31 (More) Days of Fright: Invasion of the Body Snatchers (1956)

Just when you thought it was safe to go into the greenhouse …

This January, in support of the Toronto Rape Crisis Centre / Multicultural Women Against Rape, friends and family have raised over $1,500 (which, when matched by my employer, totals $3,000). As a result, I now have to watch and write about thirty-one horror movies: one each night. Any donors who contributed over $30 were given the option to choose one of the horror movies I must subject myself to. After each viewing, I will write some things about said movies on this website. Be forewarned that all such write-ups will contain spoilers, and many of them will refer to unpleasant and potentially triggering situations. Today’s film is the original paranoid thriller, Invasion of the Body Snatchers (1956), directed by Don Siegel (Dirty Harry), and suggested by friend and illustrator, James Turner. James recently published a very fun steampunk adventure for young readers, Theo Paxstone and the Dragon of Adyron, that I highly recommend. I picked up a DVD of Invasion of the Body Snatchers from excellent video store, Queen Video.

What happens:

In 1950s small-town California, Dr. Hill (Whit Bissell) is brought from the local psychiatric hospital to the ER to diagnose a general practitioner, Dr. Miles Bennell (Kevin McCarthy), who has been ranting and raving ever since police found him. Dr. Bennell insists he’s not insane, and urges Dr. Hill to listen to his story. And so, our framing device ends and the invasion begins.

Just a casual chat about this whole body snatching business.

Dr. Miles Bennell returns to his small town of Santa Mira after a medical conference, and his nurse, Sally (Jean Willes), is relieved because patients have been asking to see him non-stop since he left. The town has been plagued by ailments that no one really wants to speak about. Miles takes particular interest when he hears that Becky Driscoll (Dana Wynter) – an old flame, back in town from England following a divorce – is among the patients who’s asked to see him. As Sally gives Miles a ride to the office from the train station, a boy runs out into the road in a panic and is nearly run over. Luckily, they brake in time, but when Miles and Sally ask his mother what’s the matter, she simply notes that little Jimmy hates school. But the vegetable stand the family runs – usually doing boffo business – has been shuttered.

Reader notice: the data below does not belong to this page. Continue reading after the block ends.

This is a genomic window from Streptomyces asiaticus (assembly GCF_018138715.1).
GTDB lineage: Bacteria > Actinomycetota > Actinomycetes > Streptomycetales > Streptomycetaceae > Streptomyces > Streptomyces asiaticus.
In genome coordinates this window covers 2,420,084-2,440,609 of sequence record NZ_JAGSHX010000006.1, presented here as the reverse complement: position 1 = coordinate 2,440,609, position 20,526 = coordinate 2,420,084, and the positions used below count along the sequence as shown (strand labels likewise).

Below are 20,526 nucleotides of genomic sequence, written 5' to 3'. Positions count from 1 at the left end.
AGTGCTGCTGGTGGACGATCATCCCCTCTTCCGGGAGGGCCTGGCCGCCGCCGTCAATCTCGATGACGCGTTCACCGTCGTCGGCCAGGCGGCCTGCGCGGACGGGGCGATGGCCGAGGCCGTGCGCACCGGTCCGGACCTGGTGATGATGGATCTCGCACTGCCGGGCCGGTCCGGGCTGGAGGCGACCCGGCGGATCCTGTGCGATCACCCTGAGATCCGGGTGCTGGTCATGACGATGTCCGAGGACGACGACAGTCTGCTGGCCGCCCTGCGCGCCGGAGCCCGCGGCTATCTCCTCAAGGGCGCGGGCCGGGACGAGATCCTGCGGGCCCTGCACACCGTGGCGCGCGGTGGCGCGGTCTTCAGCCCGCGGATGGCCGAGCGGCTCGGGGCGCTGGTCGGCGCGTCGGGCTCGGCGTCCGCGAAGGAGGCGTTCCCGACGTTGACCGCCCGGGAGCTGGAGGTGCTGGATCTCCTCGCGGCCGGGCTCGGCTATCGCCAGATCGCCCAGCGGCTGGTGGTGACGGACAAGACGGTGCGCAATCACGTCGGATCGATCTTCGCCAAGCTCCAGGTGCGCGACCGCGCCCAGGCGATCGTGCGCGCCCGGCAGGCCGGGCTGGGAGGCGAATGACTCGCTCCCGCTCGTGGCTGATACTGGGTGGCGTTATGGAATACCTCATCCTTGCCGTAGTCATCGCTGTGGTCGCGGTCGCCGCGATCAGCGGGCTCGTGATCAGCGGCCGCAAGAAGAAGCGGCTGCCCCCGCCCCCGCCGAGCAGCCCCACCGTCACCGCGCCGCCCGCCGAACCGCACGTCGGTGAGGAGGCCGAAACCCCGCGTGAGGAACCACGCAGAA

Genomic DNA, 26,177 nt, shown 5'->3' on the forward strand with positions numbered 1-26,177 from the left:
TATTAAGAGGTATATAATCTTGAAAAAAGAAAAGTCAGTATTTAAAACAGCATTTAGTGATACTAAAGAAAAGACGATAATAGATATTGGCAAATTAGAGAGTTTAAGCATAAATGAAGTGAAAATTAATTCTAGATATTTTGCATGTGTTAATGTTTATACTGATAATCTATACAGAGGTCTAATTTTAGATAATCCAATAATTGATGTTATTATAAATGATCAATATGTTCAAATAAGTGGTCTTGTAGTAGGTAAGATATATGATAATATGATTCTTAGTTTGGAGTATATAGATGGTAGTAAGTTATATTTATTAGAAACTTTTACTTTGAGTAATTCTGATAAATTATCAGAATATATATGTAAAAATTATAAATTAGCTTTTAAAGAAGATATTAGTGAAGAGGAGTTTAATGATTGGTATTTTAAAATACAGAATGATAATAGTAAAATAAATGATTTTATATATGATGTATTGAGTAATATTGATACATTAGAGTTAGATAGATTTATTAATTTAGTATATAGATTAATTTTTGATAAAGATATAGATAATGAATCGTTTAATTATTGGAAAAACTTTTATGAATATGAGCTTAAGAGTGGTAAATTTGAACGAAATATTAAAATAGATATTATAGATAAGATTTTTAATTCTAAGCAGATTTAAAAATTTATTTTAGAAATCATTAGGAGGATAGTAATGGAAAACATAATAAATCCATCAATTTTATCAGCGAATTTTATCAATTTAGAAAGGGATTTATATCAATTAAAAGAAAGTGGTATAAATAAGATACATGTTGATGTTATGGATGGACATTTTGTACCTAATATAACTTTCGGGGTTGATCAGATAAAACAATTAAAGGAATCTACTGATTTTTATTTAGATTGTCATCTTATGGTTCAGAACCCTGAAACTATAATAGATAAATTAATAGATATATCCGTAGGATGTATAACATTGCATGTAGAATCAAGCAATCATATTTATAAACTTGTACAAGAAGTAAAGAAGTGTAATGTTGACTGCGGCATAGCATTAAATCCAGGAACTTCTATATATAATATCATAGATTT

Miles and Sally arrive at his office, and though his morning was chock-full of appointments, they’ve all been cancelled by the patients. The one exception is Becky Driscoll, who is concerned about her cousin, Wilma (Virginia Christie) who is having delusions: she insists her Uncle Ira is an impostor, though he looks exactly like Uncle Ira. Miles makes plans to visit Wilma when Jimmy (the kid he nearly ran over) loudly enters his office. His grandmother has dragged him there, but Jimmy is not pleased. Like Wilma, Jimmy claims his mother isn’t his real mother. Miles, alarmed at this rash of delusions, sedates the kid and tells the grandmother to keep him at her house (instead of with the mom) for a few days.

Becky and Miles make a visit to cousin Wilma. Miles does a thorough eyeballing of Uncle Ira (Tom Fadden) while he’s mowing the lawn, and he appears to be the genuine article. Wilma, seated in a lawn chair out of earshot of her uncle, says there’s “something missing.” Ira looks the same, has all the memories her uncle should have, but there’s no emotion. “Just the pretence of it.” Wilma worries that she’s losing her mind. Miles doesn’t think so, but he does recommend seeking psychiatric help and says he’ll set up an appointment with his friend, Dr. Danny Kaufman (Larry Gates). (It’s interesting to note how much more reluctant Wilma is to undergo psychiatric treatment than Irena wass in Cat People, filmed 15 years earlier.)

Miles and Becky, both recently divorced and clearly very pleased to find each other in the same town, decide to go for dinner. At first, they’re nearly run over by Dr. Kaufman, the town psychiatrist, and Dr. Kersey, the other general practitioner. But the near-accident allows the doctors to discuss the mass hysteria they’ve all noticed among their patients. They part ways and Miles and Becky share a passionate kiss outside the front door of the Sky Terrace restaurant before heading in. The restaurant is completely empty, and the owner notes its been that way for two weeks. Of course, Miles gets a call at the club from his nurse, and their date is cut short.

They are summoned to the house of Miles’s friend, Jack Belicec, who has a surprise for them in his billiard room. (So many billiard rooms in horror movies!) Lying under a sheet on the billiard table is the (seemingly) dead body of a stranger. But it’s a stranger who has no signs of trauma and one they can’t identify. “Like the first impression of a coin,” Jack notes, smoking his pipe. The features are vague and undefined, and his hands produce no fingerprints. They examine the body closer and Teddy (Carolyn Jones), Jack’s wife, notes he has the same height and build as Jack. Hearing this, Jack drops a tumbler and cuts his palm on the glass.